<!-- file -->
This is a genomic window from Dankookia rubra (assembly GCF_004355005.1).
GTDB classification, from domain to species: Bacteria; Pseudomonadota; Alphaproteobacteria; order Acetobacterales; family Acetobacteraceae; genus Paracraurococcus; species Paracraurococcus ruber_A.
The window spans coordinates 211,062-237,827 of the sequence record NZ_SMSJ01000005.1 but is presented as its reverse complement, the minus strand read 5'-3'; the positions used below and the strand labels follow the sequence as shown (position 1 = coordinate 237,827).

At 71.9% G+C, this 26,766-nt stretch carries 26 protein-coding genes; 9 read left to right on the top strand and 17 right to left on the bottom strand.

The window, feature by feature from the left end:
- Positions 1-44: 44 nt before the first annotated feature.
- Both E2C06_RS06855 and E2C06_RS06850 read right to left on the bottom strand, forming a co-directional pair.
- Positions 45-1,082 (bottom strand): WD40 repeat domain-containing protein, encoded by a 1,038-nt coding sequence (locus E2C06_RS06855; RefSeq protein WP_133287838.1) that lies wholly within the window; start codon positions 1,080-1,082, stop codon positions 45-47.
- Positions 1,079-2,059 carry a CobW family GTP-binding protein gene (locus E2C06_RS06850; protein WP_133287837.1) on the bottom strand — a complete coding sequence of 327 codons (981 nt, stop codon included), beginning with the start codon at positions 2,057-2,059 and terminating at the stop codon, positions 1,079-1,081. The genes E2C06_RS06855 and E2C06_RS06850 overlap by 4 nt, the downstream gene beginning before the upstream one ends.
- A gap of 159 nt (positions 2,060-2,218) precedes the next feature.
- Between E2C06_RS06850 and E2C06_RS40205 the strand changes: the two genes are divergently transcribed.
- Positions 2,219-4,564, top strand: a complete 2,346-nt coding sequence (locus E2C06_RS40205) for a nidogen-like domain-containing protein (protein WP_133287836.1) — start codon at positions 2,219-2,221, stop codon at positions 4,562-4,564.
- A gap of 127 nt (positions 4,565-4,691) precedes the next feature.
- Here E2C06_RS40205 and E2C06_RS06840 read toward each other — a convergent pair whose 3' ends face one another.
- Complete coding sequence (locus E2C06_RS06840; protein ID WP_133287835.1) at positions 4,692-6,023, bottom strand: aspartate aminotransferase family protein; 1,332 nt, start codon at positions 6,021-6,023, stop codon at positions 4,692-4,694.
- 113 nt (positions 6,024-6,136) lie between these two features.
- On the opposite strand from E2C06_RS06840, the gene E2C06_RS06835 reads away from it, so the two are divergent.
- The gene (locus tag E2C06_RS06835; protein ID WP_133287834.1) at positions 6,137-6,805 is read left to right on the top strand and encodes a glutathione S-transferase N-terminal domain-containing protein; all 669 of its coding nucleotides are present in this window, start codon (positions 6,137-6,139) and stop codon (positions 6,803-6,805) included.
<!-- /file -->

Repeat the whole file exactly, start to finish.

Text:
This is a genomic window from Dankookia rubra (assembly GCF_004355005.1).
GTDB classification, from domain to species: Bacteria; Pseudomonadota; Alphaproteobacteria; order Acetobacterales; family Acetobacteraceae; genus Paracraurococcus; species Paracraurococcus ruber_A.
The window spans coordinates 211,062-237,827 of the sequence record NZ_SMSJ01000005.1 but is presented as its reverse complement, the minus strand read 5'-3'; the positions used below and the strand labels follow the sequence as shown (position 1 = coordinate 237,827).

At 71.9% G+C, this 26,766-nt stretch carries 26 protein-coding genes; 9 read left to right on the top strand and 17 right to left on the bottom strand.

The window, feature by feature from the left end:
- Positions 1-44: 44 nt before the first annotated feature.
- Both E2C06_RS06855 and E2C06_RS06850 read right to left on the bottom strand, forming a co-directional pair.
- Positions 45-1,082 (bottom strand): WD40 repeat domain-containing protein, encoded by a 1,038-nt coding sequence (locus E2C06_RS06855; RefSeq protein WP_133287838.1) that lies wholly within the window; start codon positions 1,080-1,082, stop codon positions 45-47.
- Positions 1,079-2,059 carry a CobW family GTP-binding protein gene (locus E2C06_RS06850; protein WP_133287837.1) on the bottom strand — a complete coding sequence of 327 codons (981 nt, stop codon included), beginning with the start codon at positions 2,057-2,059 and terminating at the stop codon, positions 1,079-1,081. The genes E2C06_RS06855 and E2C06_RS06850 overlap by 4 nt, the downstream gene beginning before the upstream one ends.
- A gap of 159 nt (positions 2,060-2,218) precedes the next feature.
- Between E2C06_RS06850 and E2C06_RS40205 the strand changes: the two genes are divergently transcribed.
- Positions 2,219-4,564, top strand: a complete 2,346-nt coding sequence (locus E2C06_RS40205) for a nidogen-like domain-containing protein (protein WP_133287836.1) — start codon at positions 2,219-2,221, stop codon at positions 4,562-4,564.
- A gap of 127 nt (positions 4,565-4,691) precedes the next feature.
- Here E2C06_RS40205 and E2C06_RS06840 read toward each other — a convergent pair whose 3' ends face one another.
- Complete coding sequence (locus E2C06_RS06840; protein ID WP_133287835.1) at positions 4,692-6,023, bottom strand: aspartate aminotransferase family protein; 1,332 nt, start codon at positions 6,021-6,023, stop codon at positions 4,692-4,694.
- 113 nt (positions 6,024-6,136) lie between these two features.
- On the opposite strand from E2C06_RS06840, the gene E2C06_RS06835 reads away from it, so the two are divergent.
- The gene (locus tag E2C06_RS06835; protein ID WP_133287834.1) at positions 6,137-6,805 is read left to right on the top strand and encodes a glutathione S-transferase N-terminal domain-containing protein; all 669 of its coding nucleotides are present in this window, start codon (positions 6,137-6,139) and stop codon (positions 6,803-6,805) included.